“Ready yourselves for your hunt. Today we will feast on your kills in Goblinland,” a voice announces.
“I think now is the time to play hooky,” whispers DaveyBoy, the kid who never misses a day of school.
But we’re flying through the air back to our hut and we land on our witchy rides before I get a chance to say that I doubt they’ll let us off the hook.
On all sides of me, witches of all shapes and sizes fly on their mounts, leaning forward with an excited urgency. I think the trainees are starved before the missions exactly for this reason—everyone must be much more eager to hunt when their stomachs are growling.
There’s no driver behind me today. The wind slashes through my wig, blowing hair in all directions, yet my clips hold fast, and it stays glued to my head. My mount picks up speed and ascends higher in the air. I feel like I’m riding a shooting star. I hold on with only one hand and shout out, “Whoopeee!”
The ride ends all too soon for me. We start descending on a gray colorless land resembling the terrain on the moon.
As soon as we dismount onto a cement covered ground that looks a bit like a parking lot, our mounts vanish into thin air.
“Where did they go?” DaveyBoy cries out, his head spinning from side to side.
“Oh, they’re here, hovering above our heads,” a witch with braces and red lipstick informs him. “They went invisible now so when we scatter, the goblins won’t have a clue we’re here and come hunting us down.”
There’s a protruding ball in DaveyBoy’s throat. “Do you mean the goblins will eat us if we get caught?”
“Oh, they’re not like us who enjoy luscious dishes made from different species of creatures. This group in particular is vegetarian.”
“Phew! I was really scared there for a minute.”
“You can’t let down your guard, though. They may not be interested in eating you, but you can be sure they’ll kill you if you get caught.”
DaveyBoy stumbles and I get a grip on him to steady him before he hits the gray cement floor.
“Have your spoons at the ready, and you’ll be fine.” She pats his shoulder with spoons she’s pulled out of her tall black boots.
DaveyBoy looks at me with a desperate question mark in his pitiful gaze.
It’s obvious what he’s asking, and the answer is no, I didn’t bring along my spoons. How was a recruit supposed to know that? No one told us anything. Gosh, this camp stinks in the training department. “Did any of the counselors bring along spares?” I ask the girl.
“No such thing, only the spoons assigned to you at your first feast will work for you.”
“I think this is when we exit the mission,” DaveyBoy announces.
“There’s no going back. Your rides will only return you to camp when you’ve captured at least one goblin—but all you need is one goblin for the two of you if you’re a pair, so you should be okay.”
A whisper, carried by the wind, swirls through us. “All witches have arrived. Hunt begins in three minutes. Ready yourselves.” Coils of rope and an egg-shaped plastic container dances before each of us. We stick out our hands and grab on to them. I unscrew the container. Maybe there are some magical remote controlled bullets in here or something. The lid pops off, and I stare inside…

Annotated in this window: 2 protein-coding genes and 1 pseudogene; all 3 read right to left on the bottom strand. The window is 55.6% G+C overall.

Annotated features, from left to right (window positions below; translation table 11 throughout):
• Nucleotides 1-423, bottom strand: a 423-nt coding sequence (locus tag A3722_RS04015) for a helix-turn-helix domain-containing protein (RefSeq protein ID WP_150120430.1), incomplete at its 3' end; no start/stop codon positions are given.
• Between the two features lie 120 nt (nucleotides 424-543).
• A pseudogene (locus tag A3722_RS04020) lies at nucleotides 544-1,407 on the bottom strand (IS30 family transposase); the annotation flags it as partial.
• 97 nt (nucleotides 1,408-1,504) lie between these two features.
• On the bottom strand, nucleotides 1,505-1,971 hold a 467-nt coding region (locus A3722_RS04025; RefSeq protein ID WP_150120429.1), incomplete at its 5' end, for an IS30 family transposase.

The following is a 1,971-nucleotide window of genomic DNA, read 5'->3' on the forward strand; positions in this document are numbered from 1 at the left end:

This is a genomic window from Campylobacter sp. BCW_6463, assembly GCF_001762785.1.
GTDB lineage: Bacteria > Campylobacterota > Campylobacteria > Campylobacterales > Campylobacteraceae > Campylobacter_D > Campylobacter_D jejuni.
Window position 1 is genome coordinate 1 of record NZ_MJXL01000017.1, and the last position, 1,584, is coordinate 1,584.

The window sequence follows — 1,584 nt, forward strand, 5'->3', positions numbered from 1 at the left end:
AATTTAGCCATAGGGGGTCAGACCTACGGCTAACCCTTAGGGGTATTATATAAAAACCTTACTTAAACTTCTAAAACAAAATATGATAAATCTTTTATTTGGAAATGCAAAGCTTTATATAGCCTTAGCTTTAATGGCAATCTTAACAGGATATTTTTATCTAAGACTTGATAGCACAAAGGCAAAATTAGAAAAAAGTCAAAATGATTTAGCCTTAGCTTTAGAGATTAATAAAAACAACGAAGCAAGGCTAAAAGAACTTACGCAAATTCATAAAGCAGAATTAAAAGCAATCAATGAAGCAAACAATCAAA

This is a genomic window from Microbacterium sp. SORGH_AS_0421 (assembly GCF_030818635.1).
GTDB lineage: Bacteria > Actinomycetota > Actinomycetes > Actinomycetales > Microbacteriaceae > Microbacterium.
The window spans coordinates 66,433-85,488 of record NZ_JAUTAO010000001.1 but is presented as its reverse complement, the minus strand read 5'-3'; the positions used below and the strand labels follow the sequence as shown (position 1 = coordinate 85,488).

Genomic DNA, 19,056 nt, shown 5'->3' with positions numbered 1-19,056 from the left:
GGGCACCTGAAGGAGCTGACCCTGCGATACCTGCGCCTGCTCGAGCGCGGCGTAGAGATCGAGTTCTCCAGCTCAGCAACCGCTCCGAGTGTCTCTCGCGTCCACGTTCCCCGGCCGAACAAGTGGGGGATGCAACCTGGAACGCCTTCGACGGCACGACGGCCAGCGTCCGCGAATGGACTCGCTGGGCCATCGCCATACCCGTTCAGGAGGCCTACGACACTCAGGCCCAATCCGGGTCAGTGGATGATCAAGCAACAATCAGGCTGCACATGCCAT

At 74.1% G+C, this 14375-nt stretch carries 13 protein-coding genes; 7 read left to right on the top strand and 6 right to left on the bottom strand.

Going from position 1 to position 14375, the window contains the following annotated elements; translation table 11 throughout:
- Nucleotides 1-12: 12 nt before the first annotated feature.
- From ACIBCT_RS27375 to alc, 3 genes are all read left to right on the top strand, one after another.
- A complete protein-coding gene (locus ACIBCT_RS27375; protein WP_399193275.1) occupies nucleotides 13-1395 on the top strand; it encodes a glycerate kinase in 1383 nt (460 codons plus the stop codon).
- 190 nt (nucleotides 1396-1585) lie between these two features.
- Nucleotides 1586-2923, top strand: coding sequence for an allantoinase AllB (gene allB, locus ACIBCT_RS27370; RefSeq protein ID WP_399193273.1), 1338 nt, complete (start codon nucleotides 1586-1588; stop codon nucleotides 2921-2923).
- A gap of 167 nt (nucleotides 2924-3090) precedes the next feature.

Bubblegum. Loads of it.
“A snack? Now?” DaveyBoy asks.
The girl shakes her head. “No, silly, the rope and gum are your ammunition, especially helpful for those who forgot to bring their spoons. See what you’ve got to do.” The girl pops piece after piece of gum into her mouth and chews vigorously, saliva dripping down her chin. She blows a huge bubble, pops it, and takes the sticky wad out of her mouth and places it back in the container. “Get it?”
“Not exactly,” I say. “What happens, when you pop the bubble, the goblin pops?”
“You’re both kinda weird. No, the rope and gum are your trapping materials. When the goblin gets stuck on the sticky wad, you tie him up with your rope and drag him back here. Then you’ll be whisked back to camp with him, and the butchering and cooking spells will take care of the rest. It’s really quite simple. See?”
What I see is that we’re in for something that will either be the death of us, or it will turn out to be another summer adventure worth writing home about.
The three minutes are up, and the witches spread out from the circle and disperse. I motion to DaveyBoy to proceed along with me.
“I’m sweating from fear. What’s the plan, J.J.?”
“I’m thinking. Okay, the fact is we’re at a serious disadvantage, having no magic spoons.”
He stops in his tracks and takes short deep breaths. I’m too busy churning the gears in my brain to calm him down. He must have taken sixty-six breaths when I figure it out.
“Surprise! Our only chance at capturing a goblin is if we use strategy, and our best shot is to try and catch one unawares. The witches with spoons can afford to engage in out and out warfare, but we’ve got to play this game unfairly.”
“You can’t be serious. You know I never cheat.”
Oh boy, do I know. How many times have I tried to encourage him to copy homework from the Internet after the bullies stole his own work, and he stubbornly refused to “have a hand in cheating” as he calls it.
“If the goblins here are anything at all like they are in the fairytales, then I wouldn’t at all put it past them to use some crafty tricks too. So unless you want to be fuel to feed a goblin bonfire, cheating it is.”